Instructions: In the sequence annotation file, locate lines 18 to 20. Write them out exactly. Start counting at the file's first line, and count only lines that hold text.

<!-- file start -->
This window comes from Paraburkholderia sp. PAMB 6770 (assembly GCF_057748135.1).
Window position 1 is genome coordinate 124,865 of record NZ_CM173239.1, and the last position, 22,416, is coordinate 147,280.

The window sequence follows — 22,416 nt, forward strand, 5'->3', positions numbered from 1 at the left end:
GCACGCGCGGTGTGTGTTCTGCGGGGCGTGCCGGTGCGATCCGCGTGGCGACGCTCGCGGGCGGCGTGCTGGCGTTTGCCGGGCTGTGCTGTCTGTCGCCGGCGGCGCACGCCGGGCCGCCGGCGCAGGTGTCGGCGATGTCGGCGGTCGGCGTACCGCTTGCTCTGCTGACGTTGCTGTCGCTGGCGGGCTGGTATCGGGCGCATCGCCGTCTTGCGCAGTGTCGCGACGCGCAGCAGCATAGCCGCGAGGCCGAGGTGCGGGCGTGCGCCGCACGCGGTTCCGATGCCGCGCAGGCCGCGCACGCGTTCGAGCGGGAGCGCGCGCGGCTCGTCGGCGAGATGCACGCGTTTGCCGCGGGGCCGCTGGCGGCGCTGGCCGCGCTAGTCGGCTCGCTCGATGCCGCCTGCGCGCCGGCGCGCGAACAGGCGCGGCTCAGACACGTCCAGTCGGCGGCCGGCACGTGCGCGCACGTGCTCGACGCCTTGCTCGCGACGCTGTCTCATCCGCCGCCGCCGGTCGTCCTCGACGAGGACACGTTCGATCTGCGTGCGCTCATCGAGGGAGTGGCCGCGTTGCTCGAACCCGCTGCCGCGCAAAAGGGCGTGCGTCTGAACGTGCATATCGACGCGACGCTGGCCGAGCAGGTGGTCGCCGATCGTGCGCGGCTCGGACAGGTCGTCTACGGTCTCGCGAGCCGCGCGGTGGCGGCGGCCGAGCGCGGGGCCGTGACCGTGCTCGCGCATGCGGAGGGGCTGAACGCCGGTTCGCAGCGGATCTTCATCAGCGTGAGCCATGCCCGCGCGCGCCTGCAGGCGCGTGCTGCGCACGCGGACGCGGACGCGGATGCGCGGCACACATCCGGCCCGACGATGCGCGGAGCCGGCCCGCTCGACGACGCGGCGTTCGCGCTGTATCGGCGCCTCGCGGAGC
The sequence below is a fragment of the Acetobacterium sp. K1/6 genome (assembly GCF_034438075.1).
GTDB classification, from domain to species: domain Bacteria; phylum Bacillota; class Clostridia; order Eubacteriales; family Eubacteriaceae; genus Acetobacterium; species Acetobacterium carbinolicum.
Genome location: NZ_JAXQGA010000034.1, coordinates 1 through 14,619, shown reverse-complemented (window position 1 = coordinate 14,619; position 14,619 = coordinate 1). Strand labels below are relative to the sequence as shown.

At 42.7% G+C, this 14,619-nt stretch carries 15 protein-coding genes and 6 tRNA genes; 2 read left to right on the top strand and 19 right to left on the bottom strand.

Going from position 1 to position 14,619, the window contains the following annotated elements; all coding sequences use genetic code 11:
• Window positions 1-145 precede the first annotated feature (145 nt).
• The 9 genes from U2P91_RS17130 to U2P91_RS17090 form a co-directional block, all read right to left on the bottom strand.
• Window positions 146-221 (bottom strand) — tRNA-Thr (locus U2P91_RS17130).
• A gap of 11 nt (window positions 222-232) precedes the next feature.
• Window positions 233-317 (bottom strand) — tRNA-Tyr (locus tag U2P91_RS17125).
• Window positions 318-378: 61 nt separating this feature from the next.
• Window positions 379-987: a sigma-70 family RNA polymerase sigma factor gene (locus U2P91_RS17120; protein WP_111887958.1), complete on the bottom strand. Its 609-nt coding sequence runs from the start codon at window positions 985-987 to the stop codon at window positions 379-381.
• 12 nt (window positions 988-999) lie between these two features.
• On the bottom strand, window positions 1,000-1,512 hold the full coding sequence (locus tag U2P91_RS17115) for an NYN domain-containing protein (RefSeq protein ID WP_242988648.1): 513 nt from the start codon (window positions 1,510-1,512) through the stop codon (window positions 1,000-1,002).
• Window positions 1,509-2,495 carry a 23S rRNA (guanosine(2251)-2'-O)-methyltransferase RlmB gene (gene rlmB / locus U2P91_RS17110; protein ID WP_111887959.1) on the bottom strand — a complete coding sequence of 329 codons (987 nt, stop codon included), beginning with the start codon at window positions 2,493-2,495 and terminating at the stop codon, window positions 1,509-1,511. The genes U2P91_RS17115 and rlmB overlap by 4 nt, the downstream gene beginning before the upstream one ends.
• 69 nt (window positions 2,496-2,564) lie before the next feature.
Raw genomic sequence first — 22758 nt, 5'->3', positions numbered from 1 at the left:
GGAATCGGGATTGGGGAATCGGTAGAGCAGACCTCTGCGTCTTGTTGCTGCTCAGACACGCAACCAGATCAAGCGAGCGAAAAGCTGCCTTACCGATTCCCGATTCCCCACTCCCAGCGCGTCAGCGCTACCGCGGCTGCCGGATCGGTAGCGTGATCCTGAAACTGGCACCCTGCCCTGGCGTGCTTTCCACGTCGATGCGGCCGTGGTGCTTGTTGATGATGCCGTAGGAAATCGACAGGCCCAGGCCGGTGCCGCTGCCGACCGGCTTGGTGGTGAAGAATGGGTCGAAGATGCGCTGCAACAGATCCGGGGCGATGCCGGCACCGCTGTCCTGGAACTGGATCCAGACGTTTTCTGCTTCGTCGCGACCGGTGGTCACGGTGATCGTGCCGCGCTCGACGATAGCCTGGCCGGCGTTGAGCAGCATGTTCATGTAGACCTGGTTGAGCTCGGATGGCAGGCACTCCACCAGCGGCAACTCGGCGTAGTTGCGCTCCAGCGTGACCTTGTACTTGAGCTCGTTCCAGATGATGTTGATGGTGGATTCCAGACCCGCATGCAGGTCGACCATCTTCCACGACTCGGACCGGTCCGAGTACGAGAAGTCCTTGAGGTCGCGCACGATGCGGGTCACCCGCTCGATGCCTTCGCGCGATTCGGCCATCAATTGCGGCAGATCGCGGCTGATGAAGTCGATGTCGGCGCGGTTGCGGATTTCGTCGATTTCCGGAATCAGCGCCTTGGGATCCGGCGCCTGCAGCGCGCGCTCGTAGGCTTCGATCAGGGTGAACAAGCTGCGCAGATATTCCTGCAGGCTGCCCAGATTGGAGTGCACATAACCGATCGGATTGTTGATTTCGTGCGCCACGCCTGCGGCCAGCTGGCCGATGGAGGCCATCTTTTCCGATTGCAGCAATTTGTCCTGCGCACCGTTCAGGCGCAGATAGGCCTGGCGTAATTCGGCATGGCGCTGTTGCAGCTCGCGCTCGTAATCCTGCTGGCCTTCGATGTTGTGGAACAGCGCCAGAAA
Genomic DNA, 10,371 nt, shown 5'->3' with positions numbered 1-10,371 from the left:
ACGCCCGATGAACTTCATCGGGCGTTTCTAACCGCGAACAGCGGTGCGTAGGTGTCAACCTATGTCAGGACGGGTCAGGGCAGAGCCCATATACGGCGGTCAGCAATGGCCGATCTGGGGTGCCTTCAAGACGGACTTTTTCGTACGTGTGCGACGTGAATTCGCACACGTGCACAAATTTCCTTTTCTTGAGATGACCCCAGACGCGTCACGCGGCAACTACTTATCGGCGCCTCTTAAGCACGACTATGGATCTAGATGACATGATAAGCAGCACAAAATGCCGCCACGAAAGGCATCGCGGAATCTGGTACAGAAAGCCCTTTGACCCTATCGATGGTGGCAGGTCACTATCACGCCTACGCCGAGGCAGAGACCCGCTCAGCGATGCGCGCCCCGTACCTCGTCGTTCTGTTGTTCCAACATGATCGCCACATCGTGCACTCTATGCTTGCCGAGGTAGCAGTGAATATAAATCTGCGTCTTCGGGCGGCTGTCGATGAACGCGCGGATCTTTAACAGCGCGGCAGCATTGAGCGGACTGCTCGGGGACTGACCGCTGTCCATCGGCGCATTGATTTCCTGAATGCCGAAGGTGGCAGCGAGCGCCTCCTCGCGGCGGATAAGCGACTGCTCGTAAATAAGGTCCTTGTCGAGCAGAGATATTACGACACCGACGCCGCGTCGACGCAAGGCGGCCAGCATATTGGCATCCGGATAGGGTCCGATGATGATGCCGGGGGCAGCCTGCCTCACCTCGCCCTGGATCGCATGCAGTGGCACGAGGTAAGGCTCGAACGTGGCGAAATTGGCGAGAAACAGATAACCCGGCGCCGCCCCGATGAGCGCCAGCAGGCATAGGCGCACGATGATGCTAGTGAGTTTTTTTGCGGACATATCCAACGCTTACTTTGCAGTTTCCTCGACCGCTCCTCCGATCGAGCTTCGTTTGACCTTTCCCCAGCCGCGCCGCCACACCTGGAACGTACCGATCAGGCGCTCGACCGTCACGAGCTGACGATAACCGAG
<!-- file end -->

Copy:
• On the bottom strand, window positions 1,000-1,512 hold the full coding sequence (locus tag U2P91_RS17115) for an NYN domain-containing protein (RefSeq protein ID WP_242988648.1): 513 nt from the start codon (window positions 1,510-1,512) through the stop codon (window positions 1,000-1,002).
• Window positions 1,509-2,495 carry a 23S rRNA (guanosine(2251)-2'-O)-methyltransferase RlmB gene (gene rlmB / locus U2P91_RS17110; protein ID WP_111887959.1) on the bottom strand — a complete coding sequence of 329 codons (987 nt, stop codon included), beginning with the start codon at window positions 2,493-2,495 and terminating at the stop codon, window positions 1,509-1,511. The genes U2P91_RS17115 and rlmB overlap by 4 nt, the downstream gene beginning before the upstream one ends.
• 69 nt (window positions 2,496-2,564) lie before the next feature.